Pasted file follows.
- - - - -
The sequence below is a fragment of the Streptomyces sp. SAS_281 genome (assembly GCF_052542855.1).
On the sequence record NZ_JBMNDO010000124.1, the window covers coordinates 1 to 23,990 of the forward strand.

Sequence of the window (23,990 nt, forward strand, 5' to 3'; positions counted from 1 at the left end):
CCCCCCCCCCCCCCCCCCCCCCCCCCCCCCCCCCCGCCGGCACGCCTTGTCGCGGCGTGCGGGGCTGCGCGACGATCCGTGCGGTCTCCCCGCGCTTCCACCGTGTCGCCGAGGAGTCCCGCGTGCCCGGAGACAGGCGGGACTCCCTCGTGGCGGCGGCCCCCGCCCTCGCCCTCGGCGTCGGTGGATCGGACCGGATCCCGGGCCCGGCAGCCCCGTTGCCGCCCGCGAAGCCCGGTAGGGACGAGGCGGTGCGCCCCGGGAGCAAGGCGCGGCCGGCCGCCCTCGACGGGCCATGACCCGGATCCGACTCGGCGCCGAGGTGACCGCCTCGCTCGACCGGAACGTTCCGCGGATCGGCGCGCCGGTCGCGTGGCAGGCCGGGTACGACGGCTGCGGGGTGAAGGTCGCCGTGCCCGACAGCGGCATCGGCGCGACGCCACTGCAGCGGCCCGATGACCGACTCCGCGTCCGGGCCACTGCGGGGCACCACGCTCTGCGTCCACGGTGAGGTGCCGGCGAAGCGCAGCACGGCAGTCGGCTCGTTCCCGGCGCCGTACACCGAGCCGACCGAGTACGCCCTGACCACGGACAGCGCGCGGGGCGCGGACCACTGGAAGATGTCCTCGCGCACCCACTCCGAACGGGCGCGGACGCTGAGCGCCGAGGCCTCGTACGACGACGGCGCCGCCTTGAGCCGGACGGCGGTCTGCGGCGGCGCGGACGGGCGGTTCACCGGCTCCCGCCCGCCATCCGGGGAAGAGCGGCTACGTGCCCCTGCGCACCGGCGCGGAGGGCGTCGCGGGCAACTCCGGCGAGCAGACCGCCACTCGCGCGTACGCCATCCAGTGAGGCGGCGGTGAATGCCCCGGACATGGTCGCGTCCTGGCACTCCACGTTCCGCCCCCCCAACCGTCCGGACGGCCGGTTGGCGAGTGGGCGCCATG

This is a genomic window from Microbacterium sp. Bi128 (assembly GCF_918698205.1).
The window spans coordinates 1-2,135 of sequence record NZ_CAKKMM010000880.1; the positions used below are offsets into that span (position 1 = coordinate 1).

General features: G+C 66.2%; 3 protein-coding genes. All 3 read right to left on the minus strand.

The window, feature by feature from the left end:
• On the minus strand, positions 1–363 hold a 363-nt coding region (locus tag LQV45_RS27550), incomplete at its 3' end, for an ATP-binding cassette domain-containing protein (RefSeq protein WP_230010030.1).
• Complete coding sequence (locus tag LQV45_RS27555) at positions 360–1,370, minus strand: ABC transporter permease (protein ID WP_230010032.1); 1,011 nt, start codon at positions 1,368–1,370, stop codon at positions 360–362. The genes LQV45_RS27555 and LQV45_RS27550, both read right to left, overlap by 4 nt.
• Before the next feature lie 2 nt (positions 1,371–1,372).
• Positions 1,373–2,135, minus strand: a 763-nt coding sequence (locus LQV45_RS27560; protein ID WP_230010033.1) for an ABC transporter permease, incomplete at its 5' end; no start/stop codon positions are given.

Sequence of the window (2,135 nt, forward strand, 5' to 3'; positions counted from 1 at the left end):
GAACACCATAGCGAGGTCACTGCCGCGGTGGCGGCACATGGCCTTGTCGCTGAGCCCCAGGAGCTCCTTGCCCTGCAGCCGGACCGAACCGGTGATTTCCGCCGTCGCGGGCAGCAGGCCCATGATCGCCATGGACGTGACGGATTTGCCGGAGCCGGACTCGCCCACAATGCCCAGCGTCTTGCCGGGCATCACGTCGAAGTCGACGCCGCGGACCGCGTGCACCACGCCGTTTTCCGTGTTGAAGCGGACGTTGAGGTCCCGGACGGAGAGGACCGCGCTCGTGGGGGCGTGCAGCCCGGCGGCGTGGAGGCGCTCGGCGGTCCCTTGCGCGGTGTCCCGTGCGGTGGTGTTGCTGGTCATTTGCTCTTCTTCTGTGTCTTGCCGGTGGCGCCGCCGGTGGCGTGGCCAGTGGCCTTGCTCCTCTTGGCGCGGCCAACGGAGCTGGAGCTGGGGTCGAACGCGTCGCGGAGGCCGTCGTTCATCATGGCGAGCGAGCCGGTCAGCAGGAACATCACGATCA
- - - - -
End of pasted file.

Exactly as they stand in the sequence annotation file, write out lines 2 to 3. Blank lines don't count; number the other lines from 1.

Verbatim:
On the sequence record NZ_JBMNDO010000124.1, the window covers coordinates 1 to 23,990 of the forward strand.

Sequence of the window (23,990 nt, forward strand, 5' to 3'; positions counted from 1 at the left end):